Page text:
There has been so much speculation surrounding the Chevy Volt’s eventual price, that I’m just going to cut to the chase. GM has placed an official price on the Chevy Volt, its plug-in hybrid with a 40 mile all-electric range: $41,000. That is before any tax incentives, like the $7,500 Federal tax credit, (which would take the price down to about $33,500). This is pretty much what everybody was guessing the Volt would cost, so is it really any surprise?
The Volt will come with lots of standard features as well as add-ons, to a top-price of around $44,000. Even with tax incentives, the four-passenger Volt will be about $8,000-10,000 more than its nearest competitor, the Nissan LEAF. Yet GM says there is”no competitor”. O RLY?
Is there really no comparable competitor? GM does have a point; the LEAF has an expected range under optimal conditions of 100 miles on all-electric power. That is pretty good for a $25,000 car (after incentives) but it then needs between four and eight hours to go another 100 miles. The Volt can just top the gas tank off and has an estimated range of about 340 miles, 40 of which would be on just electricity. Plus, the Volt will supposedly be “loaded” with technology, have an eight-year/100,000 mile warranty on the battery pack, and a 5-year subscription to GM’s “Direction and Connection” OnStar service, which is a $1,500 value. Numerous Smartphone applications will even allow you to turn on the Volt’s air conditioning from your office so the car is nice and cool when you get in.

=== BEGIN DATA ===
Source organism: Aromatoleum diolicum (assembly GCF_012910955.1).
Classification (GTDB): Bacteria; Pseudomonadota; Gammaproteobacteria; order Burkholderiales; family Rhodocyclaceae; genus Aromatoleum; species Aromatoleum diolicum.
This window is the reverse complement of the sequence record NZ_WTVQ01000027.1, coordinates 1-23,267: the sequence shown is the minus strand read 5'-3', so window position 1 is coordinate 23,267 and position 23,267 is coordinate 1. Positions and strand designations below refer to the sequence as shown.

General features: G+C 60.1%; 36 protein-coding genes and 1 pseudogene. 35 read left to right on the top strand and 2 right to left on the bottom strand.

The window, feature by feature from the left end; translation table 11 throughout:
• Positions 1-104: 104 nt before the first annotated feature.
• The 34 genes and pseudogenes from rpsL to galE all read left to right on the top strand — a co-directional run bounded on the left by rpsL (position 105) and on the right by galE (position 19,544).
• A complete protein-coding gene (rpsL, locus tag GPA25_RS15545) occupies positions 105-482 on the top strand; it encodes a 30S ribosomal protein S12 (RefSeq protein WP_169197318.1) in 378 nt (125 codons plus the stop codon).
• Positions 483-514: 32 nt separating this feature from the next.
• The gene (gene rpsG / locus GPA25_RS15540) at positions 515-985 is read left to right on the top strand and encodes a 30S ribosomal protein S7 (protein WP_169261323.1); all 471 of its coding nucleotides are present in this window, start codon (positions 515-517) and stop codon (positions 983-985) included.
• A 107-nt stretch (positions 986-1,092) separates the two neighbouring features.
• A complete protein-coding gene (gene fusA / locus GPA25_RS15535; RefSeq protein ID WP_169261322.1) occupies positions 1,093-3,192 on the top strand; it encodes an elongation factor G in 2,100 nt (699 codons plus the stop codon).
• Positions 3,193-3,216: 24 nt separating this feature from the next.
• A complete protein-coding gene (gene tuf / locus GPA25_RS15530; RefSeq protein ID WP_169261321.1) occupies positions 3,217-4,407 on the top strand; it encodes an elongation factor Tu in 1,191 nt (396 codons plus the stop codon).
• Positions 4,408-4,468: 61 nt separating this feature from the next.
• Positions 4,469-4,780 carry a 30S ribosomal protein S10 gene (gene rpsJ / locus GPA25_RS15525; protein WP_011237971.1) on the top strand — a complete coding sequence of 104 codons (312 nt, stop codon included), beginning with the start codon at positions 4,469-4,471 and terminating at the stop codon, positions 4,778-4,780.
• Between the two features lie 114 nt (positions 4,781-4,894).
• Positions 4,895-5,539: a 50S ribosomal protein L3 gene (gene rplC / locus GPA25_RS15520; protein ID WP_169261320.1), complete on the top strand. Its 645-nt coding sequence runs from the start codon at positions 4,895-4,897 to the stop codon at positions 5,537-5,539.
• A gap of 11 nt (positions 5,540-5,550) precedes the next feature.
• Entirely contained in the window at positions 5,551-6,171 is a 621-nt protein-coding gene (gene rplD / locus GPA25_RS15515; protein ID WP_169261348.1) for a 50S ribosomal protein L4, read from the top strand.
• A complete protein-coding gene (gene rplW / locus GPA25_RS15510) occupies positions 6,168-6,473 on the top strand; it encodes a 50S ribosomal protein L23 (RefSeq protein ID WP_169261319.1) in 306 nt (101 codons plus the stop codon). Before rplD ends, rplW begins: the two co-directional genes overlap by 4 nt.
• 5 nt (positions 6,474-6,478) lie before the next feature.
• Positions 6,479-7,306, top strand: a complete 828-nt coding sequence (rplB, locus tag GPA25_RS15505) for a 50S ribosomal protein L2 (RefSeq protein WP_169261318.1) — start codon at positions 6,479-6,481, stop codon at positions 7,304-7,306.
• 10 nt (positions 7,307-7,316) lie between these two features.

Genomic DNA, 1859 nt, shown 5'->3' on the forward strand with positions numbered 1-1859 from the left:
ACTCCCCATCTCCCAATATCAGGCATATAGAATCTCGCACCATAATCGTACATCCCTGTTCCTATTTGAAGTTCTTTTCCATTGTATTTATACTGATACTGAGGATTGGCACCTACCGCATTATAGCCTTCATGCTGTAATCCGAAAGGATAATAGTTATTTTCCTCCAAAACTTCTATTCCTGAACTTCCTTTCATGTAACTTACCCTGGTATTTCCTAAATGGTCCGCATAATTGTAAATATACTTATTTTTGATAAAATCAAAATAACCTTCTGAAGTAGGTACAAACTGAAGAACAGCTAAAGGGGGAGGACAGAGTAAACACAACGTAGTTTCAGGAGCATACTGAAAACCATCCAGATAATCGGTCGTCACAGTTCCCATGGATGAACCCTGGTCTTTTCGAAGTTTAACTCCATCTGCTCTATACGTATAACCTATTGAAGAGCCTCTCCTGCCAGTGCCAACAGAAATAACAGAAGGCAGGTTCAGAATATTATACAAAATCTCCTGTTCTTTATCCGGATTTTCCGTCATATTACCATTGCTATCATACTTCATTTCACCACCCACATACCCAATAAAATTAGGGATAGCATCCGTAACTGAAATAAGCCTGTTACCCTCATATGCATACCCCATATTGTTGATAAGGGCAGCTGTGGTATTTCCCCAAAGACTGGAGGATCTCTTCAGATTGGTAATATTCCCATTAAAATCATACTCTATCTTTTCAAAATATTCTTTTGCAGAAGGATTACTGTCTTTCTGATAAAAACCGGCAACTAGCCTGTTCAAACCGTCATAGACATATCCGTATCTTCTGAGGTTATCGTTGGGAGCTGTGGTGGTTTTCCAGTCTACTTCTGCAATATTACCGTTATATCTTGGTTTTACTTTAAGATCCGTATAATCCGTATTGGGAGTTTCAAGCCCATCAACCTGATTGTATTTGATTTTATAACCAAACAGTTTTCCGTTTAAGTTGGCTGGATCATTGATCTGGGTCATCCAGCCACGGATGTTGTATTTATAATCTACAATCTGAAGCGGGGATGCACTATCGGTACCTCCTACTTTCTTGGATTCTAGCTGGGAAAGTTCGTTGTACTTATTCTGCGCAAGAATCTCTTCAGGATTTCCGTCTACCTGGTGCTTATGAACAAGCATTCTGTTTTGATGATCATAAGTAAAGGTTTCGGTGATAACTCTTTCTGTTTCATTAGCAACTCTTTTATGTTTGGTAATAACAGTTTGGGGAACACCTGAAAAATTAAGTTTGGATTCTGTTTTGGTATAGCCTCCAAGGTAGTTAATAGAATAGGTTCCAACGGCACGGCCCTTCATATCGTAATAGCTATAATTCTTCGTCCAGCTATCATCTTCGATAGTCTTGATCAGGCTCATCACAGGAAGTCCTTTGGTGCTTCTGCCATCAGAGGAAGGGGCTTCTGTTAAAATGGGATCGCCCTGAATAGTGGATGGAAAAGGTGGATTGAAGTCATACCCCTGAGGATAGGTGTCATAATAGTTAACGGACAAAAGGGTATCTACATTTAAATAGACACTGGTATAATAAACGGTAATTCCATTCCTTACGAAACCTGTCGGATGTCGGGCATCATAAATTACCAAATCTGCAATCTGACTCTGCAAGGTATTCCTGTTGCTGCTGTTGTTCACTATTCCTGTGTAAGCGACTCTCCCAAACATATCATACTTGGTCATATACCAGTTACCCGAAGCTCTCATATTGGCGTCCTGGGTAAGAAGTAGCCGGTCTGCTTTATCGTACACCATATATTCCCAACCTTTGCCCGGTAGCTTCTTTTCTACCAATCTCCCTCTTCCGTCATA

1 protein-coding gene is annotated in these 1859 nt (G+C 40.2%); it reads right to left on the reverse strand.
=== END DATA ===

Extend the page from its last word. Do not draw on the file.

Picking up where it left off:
All of this sounds fine and dandy. But $41,000 for a Chevy Sedan? I guess that is the trend of things these days. Ford has an almost $40,000 Taurus SHO, and Dodge has has four-door sedans knocking on the $40,000 door for the better part of the past decade. It will be interesting to see how fast the pre-orders fill up, especially since Chevy is producing just 10,000 cars for 2011. The intial roll-out will include California, Washington D.C., Connecticut (yay!), and New Jersey. And if $41,000 seems like a lot to spend on a Chevy, you can lease it for $350 a month with $2,500 due at signing. That is comparable to the LEAF, which will lease for $349 a month with $1,999 due at signing.
Would you spend $41,000 on the Volt, or lease it, or skip it altogether and go for something else?
Source: Green Car Advisor | Picture: GM
Chris DeMorro is a car enthusiast, blogger, and all-around crazy man who is as passionate about hybrids as he is about Hemis. You can follow his constant misadventures at Three Months In A Mustang.